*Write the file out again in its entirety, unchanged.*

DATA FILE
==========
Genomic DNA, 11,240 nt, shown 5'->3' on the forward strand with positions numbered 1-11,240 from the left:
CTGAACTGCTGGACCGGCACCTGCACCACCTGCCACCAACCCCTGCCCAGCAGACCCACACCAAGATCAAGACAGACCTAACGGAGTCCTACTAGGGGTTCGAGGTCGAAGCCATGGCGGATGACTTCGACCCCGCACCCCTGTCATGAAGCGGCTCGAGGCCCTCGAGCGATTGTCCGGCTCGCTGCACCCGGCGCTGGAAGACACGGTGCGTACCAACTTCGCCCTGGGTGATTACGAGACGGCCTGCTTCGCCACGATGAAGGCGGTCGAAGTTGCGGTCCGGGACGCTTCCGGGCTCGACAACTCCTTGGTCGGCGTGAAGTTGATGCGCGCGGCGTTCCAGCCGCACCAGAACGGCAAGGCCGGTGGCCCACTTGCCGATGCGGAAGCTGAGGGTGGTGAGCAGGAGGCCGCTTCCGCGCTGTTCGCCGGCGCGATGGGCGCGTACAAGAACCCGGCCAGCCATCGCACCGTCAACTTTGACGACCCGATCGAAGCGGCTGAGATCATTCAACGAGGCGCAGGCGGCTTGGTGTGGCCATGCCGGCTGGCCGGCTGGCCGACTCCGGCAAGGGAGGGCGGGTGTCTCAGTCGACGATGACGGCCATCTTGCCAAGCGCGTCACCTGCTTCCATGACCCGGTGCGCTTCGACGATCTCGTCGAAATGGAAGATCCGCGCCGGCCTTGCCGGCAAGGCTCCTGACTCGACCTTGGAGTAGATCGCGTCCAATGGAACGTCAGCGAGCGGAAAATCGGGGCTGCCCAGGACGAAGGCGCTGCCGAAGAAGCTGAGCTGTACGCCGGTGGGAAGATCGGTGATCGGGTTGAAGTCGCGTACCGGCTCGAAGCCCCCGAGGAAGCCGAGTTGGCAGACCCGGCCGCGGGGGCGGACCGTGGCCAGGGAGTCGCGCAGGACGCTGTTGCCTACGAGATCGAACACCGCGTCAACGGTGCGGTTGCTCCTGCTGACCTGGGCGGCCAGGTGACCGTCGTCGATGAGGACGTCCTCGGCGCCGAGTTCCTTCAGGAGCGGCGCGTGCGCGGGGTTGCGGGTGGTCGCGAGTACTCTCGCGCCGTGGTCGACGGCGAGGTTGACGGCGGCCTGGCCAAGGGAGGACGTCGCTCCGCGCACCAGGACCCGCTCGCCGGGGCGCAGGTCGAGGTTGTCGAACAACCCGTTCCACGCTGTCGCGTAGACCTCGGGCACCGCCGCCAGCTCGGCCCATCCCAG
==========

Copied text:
Genomic DNA, 11,240 nt, shown 5'->3' on the forward strand with positions numbered 1-11,240 from the left:
CTGAACTGCTGGACCGGCACCTGCACCACCTGCCACCAACCCCTGCCCAGCAGACCCACACCAAGATCAAGACAGACCTAACGGAGTCCTACTAGGGGTTCGAGGTCGAAGCCATGGCGGATGACTTCGACCCCGCACCCCTGTCATGAAGCGGCTCGAGGCCCTCGAGCGATTGTCCGGCTCGCTGCACCCGGCGCTGGAAGACACGGTGCGTACCAACTTCGCCCTGGGTGATTACGAGACGGCCTGCTTCGCCACGATGAAGGCGGTCGAAGTTGCGGTCCGGGACGCTTCCGGGCTCGACAACTCCTTGGTCGGCGTGAAGTTGATGCGCGCGGCGTTCCAGCCGCACCAGAACGGCAAGGCCGGTGGCCCACTTGCCGATGCGGAAGCTGAGGGTGGTGAGCAGGAGGCCGCTTCCGCGCTGTTCGCCGGCGCGATGGGCGCGTACAAGAACCCGGCCAGCCATCGCACCGTCAACTTTGACGACCCGATCGAAGCGGCTGAGATCATTCAACGAGGCGCAGGCGGCTTGGTGTGGCCATGCCGGCTGGCCGGCTGGCCGACTCCGGCAAGGGAGGGCGGGTGTCTCAGTCGACGATGACGGCCATCTTGCCAAGCGCGTCACCTGCTTCCATGACCCGGTGCGCTTCGACGATCTCGTCGAAATGGAAGATCCGCGCCGGCCTTGCCGGCAAGGCTCCTGACTCGACCTTGGAGTAGATCGCGTCCAATGGAACGTCAGCGAGCGGAAAATCGGGGCTGCCCAGGACGAAGGCGCTGCCGAAGAAGCTGAGCTGTACGCCGGTGGGAAGATCGGTGATCGGGTTGAAGTCGCGTACCGGCTCGAAGCCCCCGAGGAAGCCGAGTTGGCAGACCCGGCCGCGGGGGCGGACCGTGGCCAGGGAGTCGCGCAGGACGCTGTTGCCTACGAGATCGAACACCGCGTCAACGGTGCGGTTGCTCCTGCTGACCTGGGCGGCCAGGTGACCGTCGTCGATGAGGACGTCCTCGGCGCCGAGTTCCTTCAGGAGCGGCGCGTGCGCGGGGTTGCGGGTGGTCGCGAGTACTCTCGCGCCGTGGTCGACGGCGAGGTTGACGGCGGCCTGGCCAAGGGAGGACGTCGCTCCGCGCACCAGGACCCGCTCGCCGGGGCGCAGGTCGAGGTTGTCGAACAACCCGTTCCACGCTGTCGCGTAGACCTCGGGCACCGCCGCCAGCTCGGCCCATCCCAG